A good place to start will be looking at what the war was really about, a subject that the South has obscured with deception - and self-deception - for a century and a half.
Though the circumstances and the particulars have changed, there's a pattern -- a spirit - that has moved through time.
Abraham Lincoln's Address at Sanitary Fair, given in Baltimore, April 18, 1864, helps show a parallel. Here's an excerpt:
"We all declare for liberty; but in using the same word we do not all mean the same thing. With some the word liberty may mean for each man to do as he pleases with himself, and the product of his labor; while with others the same word may mean for some men to do as they please with other men, and the product of other men's labor. Here are two, not only different, but incompatible things, called by the same name-liberty. And it follows that each of the things is, by the respective parties, called by two different and incompatible names-liberty and tyranny.Southern slaveholders (the wolves in Lincoln's fable) insisted that liberty required that those in a dominant position (over slaves), be allowed to maintain their domination, and to advance their own interests at the expense of the interests of those whom they had subdued.
"The shepherd drives the wolf from the sheep's throat, for which the sheep thanks the shepherd as a liberator, while the wolf denounces him for the same act as the destroyer of liberty, especially as the sheep was a black one. Plainly the sheep and the wolf are not agreed upon a definition of the word liberty; and precisely the same difference prevails today among us human creatures, even in the North, and all professing to love liberty. Hence we behold the process by which thousands are daily passing from under the yoke of bondage, hailed by some as the advance of liberty, and bewailed by others as the destruction of all liberty. Recently, as it seems, the people of Maryland have been doing something to define liberty [abolishing slavery in the state]; and thanks to them that, in what they have done, the wolf's dictionary, has been repudiated."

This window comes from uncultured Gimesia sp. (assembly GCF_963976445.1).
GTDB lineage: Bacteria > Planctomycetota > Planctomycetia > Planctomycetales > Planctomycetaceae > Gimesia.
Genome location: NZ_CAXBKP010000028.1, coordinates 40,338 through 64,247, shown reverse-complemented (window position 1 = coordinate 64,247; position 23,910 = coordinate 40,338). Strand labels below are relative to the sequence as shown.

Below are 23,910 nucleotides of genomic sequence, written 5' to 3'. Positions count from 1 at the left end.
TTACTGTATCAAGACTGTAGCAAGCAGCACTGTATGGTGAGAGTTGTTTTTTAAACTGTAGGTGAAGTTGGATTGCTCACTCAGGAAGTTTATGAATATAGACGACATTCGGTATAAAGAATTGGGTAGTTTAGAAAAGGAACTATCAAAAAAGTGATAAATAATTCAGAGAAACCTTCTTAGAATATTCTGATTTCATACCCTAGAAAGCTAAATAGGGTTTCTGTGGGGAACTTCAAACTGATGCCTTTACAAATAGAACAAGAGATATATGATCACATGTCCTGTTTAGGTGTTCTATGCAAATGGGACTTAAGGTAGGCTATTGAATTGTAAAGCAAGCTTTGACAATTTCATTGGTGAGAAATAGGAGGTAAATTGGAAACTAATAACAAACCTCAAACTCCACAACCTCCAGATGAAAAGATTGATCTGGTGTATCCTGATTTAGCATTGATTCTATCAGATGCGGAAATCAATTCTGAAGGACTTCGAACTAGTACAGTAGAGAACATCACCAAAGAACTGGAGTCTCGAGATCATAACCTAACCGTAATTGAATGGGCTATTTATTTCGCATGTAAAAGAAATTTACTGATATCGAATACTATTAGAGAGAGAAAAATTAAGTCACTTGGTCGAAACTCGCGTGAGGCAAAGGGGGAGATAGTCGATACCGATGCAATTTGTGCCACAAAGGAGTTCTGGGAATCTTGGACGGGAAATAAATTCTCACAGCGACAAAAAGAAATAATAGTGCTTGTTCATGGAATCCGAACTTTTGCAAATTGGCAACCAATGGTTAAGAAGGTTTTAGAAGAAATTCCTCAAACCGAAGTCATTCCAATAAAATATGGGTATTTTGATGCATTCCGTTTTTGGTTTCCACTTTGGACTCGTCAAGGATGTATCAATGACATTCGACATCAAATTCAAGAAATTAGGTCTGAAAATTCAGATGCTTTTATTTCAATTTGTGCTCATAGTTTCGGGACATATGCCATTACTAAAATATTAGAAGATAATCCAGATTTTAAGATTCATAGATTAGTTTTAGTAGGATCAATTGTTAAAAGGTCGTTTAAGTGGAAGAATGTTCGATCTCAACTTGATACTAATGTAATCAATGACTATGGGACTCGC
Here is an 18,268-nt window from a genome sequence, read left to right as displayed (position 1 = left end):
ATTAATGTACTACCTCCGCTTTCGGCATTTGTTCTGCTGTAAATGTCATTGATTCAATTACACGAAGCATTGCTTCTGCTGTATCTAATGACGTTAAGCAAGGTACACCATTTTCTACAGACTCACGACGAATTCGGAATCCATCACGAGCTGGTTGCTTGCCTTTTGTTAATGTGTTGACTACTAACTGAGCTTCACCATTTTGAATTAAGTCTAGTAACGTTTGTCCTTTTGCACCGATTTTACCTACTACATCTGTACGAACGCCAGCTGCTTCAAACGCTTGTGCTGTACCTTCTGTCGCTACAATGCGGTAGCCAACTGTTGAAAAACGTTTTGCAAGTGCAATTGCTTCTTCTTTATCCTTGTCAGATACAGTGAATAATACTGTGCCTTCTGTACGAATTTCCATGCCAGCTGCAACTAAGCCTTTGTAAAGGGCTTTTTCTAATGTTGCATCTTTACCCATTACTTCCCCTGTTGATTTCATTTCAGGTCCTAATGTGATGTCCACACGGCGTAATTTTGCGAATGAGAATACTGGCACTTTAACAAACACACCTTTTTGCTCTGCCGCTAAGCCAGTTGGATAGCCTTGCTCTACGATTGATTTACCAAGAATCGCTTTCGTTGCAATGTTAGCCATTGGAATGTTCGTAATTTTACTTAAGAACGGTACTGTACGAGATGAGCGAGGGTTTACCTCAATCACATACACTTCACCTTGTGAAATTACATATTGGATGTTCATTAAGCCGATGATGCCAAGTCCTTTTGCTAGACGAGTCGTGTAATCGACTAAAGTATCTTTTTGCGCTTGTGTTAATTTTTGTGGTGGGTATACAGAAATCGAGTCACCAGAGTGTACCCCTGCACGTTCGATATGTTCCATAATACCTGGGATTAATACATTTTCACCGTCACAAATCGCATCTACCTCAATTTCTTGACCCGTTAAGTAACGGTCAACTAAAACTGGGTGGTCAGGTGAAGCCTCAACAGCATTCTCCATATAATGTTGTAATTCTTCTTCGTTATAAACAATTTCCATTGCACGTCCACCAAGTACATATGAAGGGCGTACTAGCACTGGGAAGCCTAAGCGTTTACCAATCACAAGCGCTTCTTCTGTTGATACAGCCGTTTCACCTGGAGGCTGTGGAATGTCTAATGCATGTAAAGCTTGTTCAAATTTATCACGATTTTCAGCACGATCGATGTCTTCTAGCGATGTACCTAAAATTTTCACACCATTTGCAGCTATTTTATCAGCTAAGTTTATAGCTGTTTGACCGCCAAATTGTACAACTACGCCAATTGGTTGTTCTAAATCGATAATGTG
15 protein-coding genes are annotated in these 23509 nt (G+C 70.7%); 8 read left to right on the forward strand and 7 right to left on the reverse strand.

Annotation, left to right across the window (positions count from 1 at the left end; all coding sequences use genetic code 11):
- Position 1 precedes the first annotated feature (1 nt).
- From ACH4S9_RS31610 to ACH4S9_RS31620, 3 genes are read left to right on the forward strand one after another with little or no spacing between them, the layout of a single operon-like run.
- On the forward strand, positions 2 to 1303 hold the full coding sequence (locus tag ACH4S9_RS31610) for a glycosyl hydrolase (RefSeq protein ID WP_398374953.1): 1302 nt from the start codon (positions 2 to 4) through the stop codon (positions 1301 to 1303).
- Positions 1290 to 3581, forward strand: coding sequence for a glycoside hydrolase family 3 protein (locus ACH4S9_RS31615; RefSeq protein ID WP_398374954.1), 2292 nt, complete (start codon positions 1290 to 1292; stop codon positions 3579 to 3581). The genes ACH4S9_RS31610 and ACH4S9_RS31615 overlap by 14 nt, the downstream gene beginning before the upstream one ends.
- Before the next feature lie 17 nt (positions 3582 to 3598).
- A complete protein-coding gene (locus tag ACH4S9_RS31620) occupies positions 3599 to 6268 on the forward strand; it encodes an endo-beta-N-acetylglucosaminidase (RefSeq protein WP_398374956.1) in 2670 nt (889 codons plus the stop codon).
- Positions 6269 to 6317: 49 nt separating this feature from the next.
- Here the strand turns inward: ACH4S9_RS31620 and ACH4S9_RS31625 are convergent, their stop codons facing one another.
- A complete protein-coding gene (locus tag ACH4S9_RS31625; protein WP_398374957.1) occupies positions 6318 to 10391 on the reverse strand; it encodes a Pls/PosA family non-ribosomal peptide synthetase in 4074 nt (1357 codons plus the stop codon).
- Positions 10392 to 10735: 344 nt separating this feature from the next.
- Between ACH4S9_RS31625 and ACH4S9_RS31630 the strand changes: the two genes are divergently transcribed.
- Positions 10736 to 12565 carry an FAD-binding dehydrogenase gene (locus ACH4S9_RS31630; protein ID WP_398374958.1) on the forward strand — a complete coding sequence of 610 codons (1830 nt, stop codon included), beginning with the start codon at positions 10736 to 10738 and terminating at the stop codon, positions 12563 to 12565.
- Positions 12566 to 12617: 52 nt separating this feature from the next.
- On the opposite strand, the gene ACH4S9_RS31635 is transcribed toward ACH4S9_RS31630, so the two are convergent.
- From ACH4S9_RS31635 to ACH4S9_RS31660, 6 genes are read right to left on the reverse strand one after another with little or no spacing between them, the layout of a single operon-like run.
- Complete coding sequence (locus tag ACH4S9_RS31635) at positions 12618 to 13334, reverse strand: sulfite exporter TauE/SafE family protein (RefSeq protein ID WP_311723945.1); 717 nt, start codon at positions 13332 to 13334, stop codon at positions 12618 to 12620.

Liberty, as it is pushed by Republicans now, has the same kind of meaning. Republicans fight for the right of people of wealth and power to do whatever they want.
What's better for democracy? Focusing on issues that divide us, and will likely always divide us, or focusing on values and goals that we share?
Anyone who believes that we're better served by focusing on what we can accomplish together rather than on what makes us fight each other should be outraged at what the Republican Party does with the issue of abortion.
Even if one agrees with the policies that Republicans are pushing, one should recognize that the way they have used the abortion issue is destructive, and a disgrace.
During these years when our country faced its deepest economic crisis since the Great Depression, abortion has been nowhere near the top of issues that Americans wanted their leaders to address. But here we are fiercely embattled over abortion in a number of states - Virginia, Texas, Ohio, Wisconsin, North Carolina, and in a number of others. What these states have in common is that they are now under the firm political control of Republicans.
We've got plenty of issues that could bring us together, plenty of goals that could unite us.
What should one make of the fact that some of the same Republican politicians who make a major issue out of "protecting the unborn" also are eager to cut the food stamp program (SNAP) that keeps millions of American children from going hungry?